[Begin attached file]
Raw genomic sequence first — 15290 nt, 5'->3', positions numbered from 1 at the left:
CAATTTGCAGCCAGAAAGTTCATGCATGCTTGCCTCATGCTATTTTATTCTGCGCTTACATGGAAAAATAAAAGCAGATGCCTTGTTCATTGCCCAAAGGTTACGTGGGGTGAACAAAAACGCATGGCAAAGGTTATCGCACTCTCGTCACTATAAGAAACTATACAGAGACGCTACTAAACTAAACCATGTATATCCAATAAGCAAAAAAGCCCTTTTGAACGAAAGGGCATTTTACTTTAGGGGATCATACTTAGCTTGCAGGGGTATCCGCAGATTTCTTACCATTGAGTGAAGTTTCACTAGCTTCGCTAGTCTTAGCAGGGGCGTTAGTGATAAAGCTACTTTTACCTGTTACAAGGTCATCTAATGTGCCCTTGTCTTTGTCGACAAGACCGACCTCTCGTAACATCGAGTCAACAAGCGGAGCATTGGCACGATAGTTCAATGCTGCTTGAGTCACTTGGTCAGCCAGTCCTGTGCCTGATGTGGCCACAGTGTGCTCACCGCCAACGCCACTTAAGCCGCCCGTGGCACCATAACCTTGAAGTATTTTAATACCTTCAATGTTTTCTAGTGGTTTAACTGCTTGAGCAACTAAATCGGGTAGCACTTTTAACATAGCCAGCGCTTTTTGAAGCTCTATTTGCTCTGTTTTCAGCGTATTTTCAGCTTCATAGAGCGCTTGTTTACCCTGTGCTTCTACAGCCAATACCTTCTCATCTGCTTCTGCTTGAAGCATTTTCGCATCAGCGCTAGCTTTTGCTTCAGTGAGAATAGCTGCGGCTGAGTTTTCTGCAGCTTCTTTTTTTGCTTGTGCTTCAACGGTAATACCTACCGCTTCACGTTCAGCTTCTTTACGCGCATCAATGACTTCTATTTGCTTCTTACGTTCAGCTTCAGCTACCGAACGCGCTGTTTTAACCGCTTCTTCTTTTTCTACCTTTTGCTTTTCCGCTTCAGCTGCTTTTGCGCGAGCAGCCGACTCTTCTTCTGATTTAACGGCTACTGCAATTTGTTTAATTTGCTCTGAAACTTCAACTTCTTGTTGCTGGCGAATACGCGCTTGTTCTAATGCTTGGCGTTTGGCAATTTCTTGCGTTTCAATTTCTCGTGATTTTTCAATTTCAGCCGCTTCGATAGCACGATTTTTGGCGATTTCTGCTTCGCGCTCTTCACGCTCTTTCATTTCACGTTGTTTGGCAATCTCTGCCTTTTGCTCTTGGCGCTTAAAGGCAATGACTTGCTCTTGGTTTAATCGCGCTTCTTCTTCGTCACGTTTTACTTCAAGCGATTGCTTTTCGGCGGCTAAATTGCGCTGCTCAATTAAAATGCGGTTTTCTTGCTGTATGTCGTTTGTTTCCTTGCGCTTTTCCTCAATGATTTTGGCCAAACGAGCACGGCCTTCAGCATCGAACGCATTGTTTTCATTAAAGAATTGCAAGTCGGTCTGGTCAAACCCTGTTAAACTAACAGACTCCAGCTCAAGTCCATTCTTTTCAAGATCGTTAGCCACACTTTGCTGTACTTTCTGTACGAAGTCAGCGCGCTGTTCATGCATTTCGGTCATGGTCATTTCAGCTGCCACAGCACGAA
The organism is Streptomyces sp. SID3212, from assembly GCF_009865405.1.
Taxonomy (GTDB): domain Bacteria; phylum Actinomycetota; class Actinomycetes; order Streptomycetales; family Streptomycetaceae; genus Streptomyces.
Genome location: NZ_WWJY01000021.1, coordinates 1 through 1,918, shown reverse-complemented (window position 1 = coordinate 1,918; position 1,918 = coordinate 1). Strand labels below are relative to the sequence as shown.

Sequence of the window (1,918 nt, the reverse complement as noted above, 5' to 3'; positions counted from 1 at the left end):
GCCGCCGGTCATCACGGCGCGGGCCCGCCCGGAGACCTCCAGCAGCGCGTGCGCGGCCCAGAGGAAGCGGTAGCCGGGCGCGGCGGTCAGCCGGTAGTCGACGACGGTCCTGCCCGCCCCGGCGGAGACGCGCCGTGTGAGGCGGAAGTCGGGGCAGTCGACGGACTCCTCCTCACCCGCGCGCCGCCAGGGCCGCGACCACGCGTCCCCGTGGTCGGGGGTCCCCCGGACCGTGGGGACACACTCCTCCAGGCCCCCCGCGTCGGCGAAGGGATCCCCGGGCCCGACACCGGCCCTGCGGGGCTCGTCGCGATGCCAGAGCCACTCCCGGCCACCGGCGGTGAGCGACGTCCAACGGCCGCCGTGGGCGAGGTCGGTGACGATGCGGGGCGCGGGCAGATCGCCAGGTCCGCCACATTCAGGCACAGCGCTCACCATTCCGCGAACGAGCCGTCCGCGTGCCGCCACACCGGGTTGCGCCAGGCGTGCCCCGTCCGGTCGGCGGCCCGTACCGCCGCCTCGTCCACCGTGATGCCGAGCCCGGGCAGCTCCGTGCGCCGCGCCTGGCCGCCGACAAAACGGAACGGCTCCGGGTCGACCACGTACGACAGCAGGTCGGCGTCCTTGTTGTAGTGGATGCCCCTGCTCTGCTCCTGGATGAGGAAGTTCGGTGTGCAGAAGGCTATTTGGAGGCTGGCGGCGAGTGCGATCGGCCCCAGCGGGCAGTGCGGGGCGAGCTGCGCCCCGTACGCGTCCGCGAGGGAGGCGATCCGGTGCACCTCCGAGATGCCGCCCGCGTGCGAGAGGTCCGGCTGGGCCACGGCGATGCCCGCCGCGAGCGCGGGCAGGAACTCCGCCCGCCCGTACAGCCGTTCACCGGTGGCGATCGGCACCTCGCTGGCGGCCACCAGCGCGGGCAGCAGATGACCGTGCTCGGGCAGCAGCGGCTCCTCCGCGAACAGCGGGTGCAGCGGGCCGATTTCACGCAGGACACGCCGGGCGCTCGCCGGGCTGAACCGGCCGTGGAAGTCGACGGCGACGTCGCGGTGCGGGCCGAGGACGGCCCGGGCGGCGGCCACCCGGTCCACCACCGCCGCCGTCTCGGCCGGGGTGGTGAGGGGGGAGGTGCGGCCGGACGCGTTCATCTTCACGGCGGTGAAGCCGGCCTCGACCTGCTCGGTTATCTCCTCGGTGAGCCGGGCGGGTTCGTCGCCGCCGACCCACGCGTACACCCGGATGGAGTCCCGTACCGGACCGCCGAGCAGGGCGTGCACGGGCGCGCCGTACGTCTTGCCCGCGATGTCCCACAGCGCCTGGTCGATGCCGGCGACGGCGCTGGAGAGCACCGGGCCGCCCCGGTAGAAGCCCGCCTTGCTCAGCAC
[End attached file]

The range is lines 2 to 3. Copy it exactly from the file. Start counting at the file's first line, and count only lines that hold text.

CAATTTGCAGCCAGAAAGTTCATGCATGCTTGCCTCATGCTATTTTATTCTGCGCTTACATGGAAAAATAAAAGCAGATGCCTTGTTCATTGCCCAAAGGTTACGTGGGGTGAACAAAAACGCATGGCAAAGGTTATCGCACTCTCGTCACTATAAGAAACTATACAGAGACGCTACTAAACTAAACCATGTATATCCAATAAGCAAAAAAGCCCTTTTGAACGAAAGGGCATTTTACTTTAGGGGATCATACTTAGCTTGCAGGGGTATCCGCAGATTTCTTACCATTGAGTGAAGTTTCACTAGCTTCGCTAGTCTTAGCAGGGGCGTTAGTGATAAAGCTACTTTTACCTGTTACAAGGTCATCTAATGTGCCCTTGTCTTTGTCGACAAGACCGACCTCTCGTAACATCGAGTCAACAAGCGGAGCATTGGCACGATAGTTCAATGCTGCTTGAGTCACTTGGTCAGCCAGTCCTGTGCCTGATGTGGCCACAGTGTGCTCACCGCCAACGCCACTTAAGCCGCCCGTGGCACCATAACCTTGAAGTATTTTAATACCTTCAATGTTTTCTAGTGGTTTAACTGCTTGAGCAACTAAATCGGGTAGCACTTTTAACATAGCCAGCGCTTTTTGAAGCTCTATTTGCTCTGTTTTCAGCGTATTTTCAGCTTCATAGAGCGCTTGTTTACCCTGTGCTTCTACAGCCAATACCTTCTCATCTGCTTCTGCTTGAAGCATTTTCGCATCAGCGCTAGCTTTTGCTTCAGTGAGAATAGCTGCGGCTGAGTTTTCTGCAGCTTCTTTTTTTGCTTGTGCTTCAACGGTAATACCTACCGCTTCACGTTCAGCTTCTTTACGCGCATCAATGACTTCTATTTGCTTCTTACGTTCAGCTTCAGCTACCGAACGCGCTGTTTTAACCGCTTCTTCTTTTTCTACCTTTTGCTTTTCCGCTTCAGCTGCTTTTGCGCGAGCAGCCGACTCTTCTTCTGATTTAACGGCTACTGCAATTTGTTTAATTTGCTCTGAAACTTCAACTTCTTGTTGCTGGCGAATACGCGCTTGTTCTAATGCTTGGCGTTTGGCAATTTCTTGCGTTTCAATTTCTCGTGATTTTTCAATTTCAGCCGCTTCGATAGCACGATTTTTGGCGATTTCTGCTTCGCGCTCTTCACGCTCTTTCATTTCACGTTGTTTGGCAATCTCTGCCTTTTGCTCTTGGCGCTTAAAGGCAATGACTTGCTCTTGGTTTAATCGCGCTTCTTCTTCGTCACGTTTTACTTCAAGCGATTGCTTTTCGGCGGCTAAATTGCGCTGCTCAATTAAAATGCGGTTTTCTTGCTGTATGTCGTTTGTTTCCTTGCGCTTTTCCTCAATGATTTTGGCCAAACGAGCACGGCCTTCAGCATCGAACGCATTGTTTTCATTAAAGAATTGCAAGTCGGTCTGGTCAAACCCTGTTAAACTAACAGACTCCAGCTCAAGTCCATTCTTTTCAAGATCGTTAGCCACACTTTGCTGTACTTTCTGTACGAAGTCAGCGCGCTGTTCATGCATTTCGGTCATGGTCATTTCAGCTGCCACAGCACGAA
The organism is Streptomyces sp. SID3212, from assembly GCF_009865405.1.